ABC News reports that hundreds of ISIS fighters walked into a city that days earlier had had thousands of Iraqi troops: “Ramadi Fell to ISIS Fighters Even Though They Were ‘Vastly Outnumbered’ by Iraqi Troops”

The pullout of the Iraqi counterterrorism unit from Ramadi first appeared in the Kurdish news agency Rudaw. The departure of that elite unit led other Iraqi military commanders in the city to order the departure of their troops even though they held a significant numerical superiority, the U.S. official said.


According to the anonymous Kurdish commander interviewed by Rudaw (linked above), the well-armed, American-created Special Ops unit began disappearing from Ramadi in the lead-up to the ISIS takeover. The Office of the Prime Minister of Iraq had not ordered the withdrawal and was not informed of it until the other units began calling it in and asking what was going on.

And in an eerie echo of the fall of Mosul 11 months before:

They pulled out so fast that in most cases they left their vehicles intact with their weapons and ammunition inside. […] By the evening of that day, most of the soldiers of the Special Operations had fled. Even the personal guards of the commander took with them their six Humvees and left the commander alone.

All the other units that remained were vastly less well-equipped to withstand an ISIS assault and felt they had little choice but to retreat hastily.

We torched what we couldn’t carry to prevent it from falling to ISIS. […] At 6pm, I was still inside the city stadium. When I realized it was all lost we pulled out, too. Along the way out of Ramadi I caught up with the force that had withdrawn earlier. There were 600-700 vehicles filled with soldiers, police officers and their families.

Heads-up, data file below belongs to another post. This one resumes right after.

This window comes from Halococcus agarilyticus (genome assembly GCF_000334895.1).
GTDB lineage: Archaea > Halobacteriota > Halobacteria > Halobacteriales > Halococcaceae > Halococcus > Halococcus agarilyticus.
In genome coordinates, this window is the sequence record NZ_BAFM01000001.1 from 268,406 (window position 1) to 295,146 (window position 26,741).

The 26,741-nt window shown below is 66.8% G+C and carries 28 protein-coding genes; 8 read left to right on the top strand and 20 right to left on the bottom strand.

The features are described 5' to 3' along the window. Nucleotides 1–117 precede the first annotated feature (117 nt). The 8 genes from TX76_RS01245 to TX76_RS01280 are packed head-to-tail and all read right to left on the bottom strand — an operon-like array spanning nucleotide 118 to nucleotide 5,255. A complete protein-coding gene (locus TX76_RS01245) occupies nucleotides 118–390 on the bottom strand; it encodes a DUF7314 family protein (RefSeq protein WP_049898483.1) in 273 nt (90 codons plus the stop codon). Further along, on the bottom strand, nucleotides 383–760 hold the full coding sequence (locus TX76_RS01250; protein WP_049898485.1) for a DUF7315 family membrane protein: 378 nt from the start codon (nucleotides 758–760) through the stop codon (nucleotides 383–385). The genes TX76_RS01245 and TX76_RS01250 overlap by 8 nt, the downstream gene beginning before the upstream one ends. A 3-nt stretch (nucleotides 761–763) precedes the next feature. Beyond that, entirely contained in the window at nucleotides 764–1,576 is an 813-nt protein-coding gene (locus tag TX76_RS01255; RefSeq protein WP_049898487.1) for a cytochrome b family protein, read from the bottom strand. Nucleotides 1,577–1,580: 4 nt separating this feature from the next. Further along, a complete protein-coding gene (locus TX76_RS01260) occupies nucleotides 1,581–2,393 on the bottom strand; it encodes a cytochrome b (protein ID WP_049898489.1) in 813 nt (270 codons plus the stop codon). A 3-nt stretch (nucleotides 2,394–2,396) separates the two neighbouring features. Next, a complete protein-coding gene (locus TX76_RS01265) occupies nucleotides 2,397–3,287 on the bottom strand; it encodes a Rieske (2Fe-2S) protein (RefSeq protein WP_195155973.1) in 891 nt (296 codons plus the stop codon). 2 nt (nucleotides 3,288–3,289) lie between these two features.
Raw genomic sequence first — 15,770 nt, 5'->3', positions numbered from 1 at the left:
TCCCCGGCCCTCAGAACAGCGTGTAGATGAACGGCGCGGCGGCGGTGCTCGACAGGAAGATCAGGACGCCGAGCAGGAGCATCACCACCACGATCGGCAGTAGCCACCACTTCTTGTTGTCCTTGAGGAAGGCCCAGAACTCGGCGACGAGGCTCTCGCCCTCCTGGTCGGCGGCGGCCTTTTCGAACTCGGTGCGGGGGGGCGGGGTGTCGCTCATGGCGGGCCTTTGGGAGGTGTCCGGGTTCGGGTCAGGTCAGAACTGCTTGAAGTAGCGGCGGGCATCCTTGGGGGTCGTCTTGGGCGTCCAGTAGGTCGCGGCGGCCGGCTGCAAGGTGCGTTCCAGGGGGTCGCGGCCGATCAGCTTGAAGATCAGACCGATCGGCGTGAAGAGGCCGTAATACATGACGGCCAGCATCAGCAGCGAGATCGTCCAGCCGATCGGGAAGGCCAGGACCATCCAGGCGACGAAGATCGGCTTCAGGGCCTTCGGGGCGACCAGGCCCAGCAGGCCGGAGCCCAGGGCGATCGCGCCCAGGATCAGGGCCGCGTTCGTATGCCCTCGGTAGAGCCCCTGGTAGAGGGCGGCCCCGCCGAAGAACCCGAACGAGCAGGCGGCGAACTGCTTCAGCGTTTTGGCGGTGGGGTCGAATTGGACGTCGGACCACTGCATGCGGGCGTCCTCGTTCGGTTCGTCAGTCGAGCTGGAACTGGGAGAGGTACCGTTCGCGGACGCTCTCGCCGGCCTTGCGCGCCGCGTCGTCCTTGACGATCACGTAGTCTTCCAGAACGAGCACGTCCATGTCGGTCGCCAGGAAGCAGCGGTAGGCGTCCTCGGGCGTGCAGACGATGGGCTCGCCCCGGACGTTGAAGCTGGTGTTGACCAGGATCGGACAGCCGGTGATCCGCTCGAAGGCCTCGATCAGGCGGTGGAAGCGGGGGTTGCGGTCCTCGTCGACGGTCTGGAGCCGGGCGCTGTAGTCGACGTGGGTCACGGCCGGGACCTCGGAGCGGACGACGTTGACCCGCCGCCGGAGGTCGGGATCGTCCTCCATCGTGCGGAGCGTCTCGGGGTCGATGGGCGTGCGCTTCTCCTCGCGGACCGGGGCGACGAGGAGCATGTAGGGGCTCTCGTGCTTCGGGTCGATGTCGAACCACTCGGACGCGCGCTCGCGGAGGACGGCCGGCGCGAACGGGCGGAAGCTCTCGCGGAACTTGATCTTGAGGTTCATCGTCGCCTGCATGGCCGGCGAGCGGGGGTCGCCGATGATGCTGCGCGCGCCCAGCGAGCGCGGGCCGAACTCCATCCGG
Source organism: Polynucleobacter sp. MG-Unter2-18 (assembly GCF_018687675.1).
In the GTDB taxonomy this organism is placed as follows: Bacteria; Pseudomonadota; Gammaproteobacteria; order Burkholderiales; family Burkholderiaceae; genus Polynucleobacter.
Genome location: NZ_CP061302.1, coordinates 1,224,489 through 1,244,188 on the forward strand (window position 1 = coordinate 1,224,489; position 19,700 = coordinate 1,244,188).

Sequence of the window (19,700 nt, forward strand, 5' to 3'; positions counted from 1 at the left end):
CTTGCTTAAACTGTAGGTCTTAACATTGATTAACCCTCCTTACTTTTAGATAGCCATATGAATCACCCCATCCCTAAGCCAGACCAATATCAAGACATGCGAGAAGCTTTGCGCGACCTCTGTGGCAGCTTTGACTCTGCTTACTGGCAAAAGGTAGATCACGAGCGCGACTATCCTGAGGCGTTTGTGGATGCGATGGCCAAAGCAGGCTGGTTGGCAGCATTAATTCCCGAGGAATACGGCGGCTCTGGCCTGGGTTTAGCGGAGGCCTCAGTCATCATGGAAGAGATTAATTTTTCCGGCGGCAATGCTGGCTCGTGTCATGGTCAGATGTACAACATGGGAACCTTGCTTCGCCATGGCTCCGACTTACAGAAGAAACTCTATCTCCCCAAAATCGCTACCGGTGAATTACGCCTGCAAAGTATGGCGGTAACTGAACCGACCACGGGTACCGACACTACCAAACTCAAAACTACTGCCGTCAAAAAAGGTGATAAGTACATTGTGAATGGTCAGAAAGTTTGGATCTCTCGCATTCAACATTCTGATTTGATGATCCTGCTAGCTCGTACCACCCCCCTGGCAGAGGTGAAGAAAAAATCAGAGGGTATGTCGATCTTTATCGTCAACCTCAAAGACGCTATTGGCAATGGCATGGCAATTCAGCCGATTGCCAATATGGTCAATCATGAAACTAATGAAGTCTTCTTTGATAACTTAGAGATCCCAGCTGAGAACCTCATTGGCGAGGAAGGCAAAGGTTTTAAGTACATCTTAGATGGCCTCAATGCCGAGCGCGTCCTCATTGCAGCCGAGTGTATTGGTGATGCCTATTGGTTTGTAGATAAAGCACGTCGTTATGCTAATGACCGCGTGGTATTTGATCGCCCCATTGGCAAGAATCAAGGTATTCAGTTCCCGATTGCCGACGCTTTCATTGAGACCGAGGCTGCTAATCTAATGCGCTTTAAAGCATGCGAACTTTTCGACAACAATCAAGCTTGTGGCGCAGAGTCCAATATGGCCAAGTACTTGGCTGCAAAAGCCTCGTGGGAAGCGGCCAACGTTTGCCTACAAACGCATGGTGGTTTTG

Ancient Syrian city safe from ISIS for now

Two days later, on May 20, 2015, the Army made a hasty retreat and the city fell to ISIS.

State and opposition media both confirm that the Syrian Army has pushed back and blocked an approaching ISIS offensive on the ancient city of Palmyra (pictured below).

The international community was very concerned that the city’s antiquities would be dynamited as ISIS has done in many other areas. The counter-offensive was likely undertaken more over strategic concerns about Palmyra’s position relative to other key regime-held cities than over concern for the heritage sites, however.

The regime and FSA, in western Syria, have both systematically shelled and destroyed at least five of six UNESCO world heritage sites in Syria when they became battlefields. Palmyra is one of the six sites and has been subject to looting and some moderate battle damage.